My New Year’s resolution is to blog regularly. It’s been a year since I made an entry here and that’s just too long. It’s not that I’ve nothing to say. I’m chock full of opinions—just ask anyone who knows me well. I’ll try to share some of those thoughts as we make our way through 2010. Mostly I’ll blog about writing and getting published. Many of my Facebook friends are writers and I suspect many of my blog readers will be also. But I reserve the right to blog on other topics as it seems appropriate.
Probably the best place to start is to help motivate you to success as a writer in 2010. Every writer I know has faced rejection and discouragement about their writing. I certainly have my share of rejection slips (and am collecting more all the time). If you’re a beginning writer, rejection slips can be very depressing. (Not that they aren’t depressing to seasoned writers—they ARE). But for new writers, it’s especially hard. You wonder, “Am I on the right track? Did God call me to be a writer? If so, why is it so hard to get published?”
I could probably blog all year on those three questions alone, but let me start by making three observations about writing success.
1. Repeated rejection does not necessarily mean you’re not a good writer. In my role as a senior editor at Harvest House Publishers, I reject good writers all the time. I do so with great reluctance, but the truth is that every publishing company has limits to what they can publish. We know what our company can reasonably publish in any given season and we choose the proposals that we think best fit our goals and are an appropriate fit for us. Thus, we often have to reject fine proposals that we trust the author will send elsewhere until he or she finds the right publisher.
2. A successful writing career is probably 60% about your writing and 40% about all the non-writing aspects of your career. So, if you’re a good writer, you’re well on your way. But are you doing the 40% that will give you a leg up? That 40% consists of things like knowing the current market, personal reading time, going to writer’s conferences (and meeting with editors), building the dreaded “platform,” belonging to a good critique group, and so on.
3. For most successful writers, the path to that success was very incremental. Patience is mandatory for aspiring writers. If you love to write and desire to succeed, then write down some incremental goals and keep moving ahead.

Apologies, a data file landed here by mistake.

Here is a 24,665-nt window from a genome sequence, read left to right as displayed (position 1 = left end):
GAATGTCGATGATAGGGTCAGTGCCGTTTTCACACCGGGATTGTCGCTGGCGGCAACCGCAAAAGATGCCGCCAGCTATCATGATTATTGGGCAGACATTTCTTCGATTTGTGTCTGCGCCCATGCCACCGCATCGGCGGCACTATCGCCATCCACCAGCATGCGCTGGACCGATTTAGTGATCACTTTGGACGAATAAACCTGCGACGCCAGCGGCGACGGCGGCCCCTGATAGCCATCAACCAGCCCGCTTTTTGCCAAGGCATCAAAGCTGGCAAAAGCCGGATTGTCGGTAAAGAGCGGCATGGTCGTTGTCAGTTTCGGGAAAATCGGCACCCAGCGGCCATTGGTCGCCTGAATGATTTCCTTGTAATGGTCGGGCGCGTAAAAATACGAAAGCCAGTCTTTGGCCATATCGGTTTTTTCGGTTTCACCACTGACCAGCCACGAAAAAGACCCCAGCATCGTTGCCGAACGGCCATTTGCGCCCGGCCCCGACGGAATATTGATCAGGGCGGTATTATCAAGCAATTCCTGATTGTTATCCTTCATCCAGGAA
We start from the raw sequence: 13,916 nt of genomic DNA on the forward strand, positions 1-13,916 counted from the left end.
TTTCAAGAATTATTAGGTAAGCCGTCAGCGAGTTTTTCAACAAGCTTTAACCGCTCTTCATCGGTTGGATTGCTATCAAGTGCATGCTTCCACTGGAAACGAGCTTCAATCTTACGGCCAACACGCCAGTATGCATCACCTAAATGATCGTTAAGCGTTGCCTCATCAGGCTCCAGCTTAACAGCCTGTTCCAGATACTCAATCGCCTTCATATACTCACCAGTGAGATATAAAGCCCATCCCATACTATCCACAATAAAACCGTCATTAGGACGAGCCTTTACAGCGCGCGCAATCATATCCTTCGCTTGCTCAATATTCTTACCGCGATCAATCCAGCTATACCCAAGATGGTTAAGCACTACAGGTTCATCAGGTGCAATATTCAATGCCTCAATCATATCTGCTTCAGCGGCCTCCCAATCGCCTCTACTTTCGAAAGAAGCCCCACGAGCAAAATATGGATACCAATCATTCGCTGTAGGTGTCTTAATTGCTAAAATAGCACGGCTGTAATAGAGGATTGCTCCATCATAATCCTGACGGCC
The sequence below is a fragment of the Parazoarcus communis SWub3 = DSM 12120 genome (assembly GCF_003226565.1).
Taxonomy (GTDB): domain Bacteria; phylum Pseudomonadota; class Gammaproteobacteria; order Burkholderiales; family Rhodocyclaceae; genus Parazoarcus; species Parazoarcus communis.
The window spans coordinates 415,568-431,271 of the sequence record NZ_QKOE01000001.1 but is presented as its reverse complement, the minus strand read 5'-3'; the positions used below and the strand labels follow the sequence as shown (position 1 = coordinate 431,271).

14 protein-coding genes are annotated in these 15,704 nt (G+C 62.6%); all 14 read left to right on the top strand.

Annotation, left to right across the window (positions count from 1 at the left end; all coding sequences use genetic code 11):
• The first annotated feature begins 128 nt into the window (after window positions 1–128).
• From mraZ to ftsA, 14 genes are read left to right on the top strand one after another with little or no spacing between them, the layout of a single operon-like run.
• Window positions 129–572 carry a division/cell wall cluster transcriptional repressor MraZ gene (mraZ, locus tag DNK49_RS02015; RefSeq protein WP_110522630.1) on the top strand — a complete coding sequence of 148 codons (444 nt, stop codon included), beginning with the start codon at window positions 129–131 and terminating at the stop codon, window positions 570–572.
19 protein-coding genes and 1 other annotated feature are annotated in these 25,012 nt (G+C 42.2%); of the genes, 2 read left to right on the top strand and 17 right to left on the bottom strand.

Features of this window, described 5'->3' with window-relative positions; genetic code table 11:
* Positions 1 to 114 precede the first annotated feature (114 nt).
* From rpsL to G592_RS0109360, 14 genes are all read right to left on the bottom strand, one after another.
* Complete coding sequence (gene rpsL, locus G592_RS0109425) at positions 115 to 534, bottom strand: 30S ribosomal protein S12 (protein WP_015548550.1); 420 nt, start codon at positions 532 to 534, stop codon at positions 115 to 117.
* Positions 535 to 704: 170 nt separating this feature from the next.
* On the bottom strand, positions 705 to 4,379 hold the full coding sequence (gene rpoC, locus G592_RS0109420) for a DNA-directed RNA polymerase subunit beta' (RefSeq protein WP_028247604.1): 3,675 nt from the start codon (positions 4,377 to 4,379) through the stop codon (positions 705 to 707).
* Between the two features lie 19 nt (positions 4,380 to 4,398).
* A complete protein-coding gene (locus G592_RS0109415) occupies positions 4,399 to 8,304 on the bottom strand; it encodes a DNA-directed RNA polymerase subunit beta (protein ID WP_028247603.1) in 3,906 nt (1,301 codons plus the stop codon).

Certainly prayer is key too. That almost goes without saying. I’ve published nine or so books now and mostly the way they came to be published astonishes me. At some point in my blogging efforts this year, I’ll tell you how my first non-fiction book came to be published. It was nothing short of a miracle—and that’s often what it takes to get published these days.
Now I’m working on a book that is possibly the most exciting I’ve ever undertaken. It’s still in the proposal stage, but I’m very hopeful about it. For this writer, it’s a dream come true. But it almost didn’t happen. That too is a story I’ll try to blog about later in the year (after the proposal finds a publisher and I’m at liberty to write about it).
I don’t want to keep you here so long as to bore you, so I’ll try to keep my blog entries a reasonable length.
One final thing: I read several blogs myself and I’ve noticed I enjoy it when those bloggers answer questions about writing (or other subjects). So you can help me out by asking questions you think would be of interest to writers and I’ll occasionally use this space to tackle some of those questions. Email your questions to me at email@example.com and I’ll try to answer the ones that I think will benefit the most readers.
If you find what I write useful, please send my blog address to your friends. I’d love to build up my readership. And if you’re not a writer, I hope to blog some things you too will find of interest in the coming months.
Next time I’m going to discuss the editor/author relationship.
Now go work on your WIP (work in progress).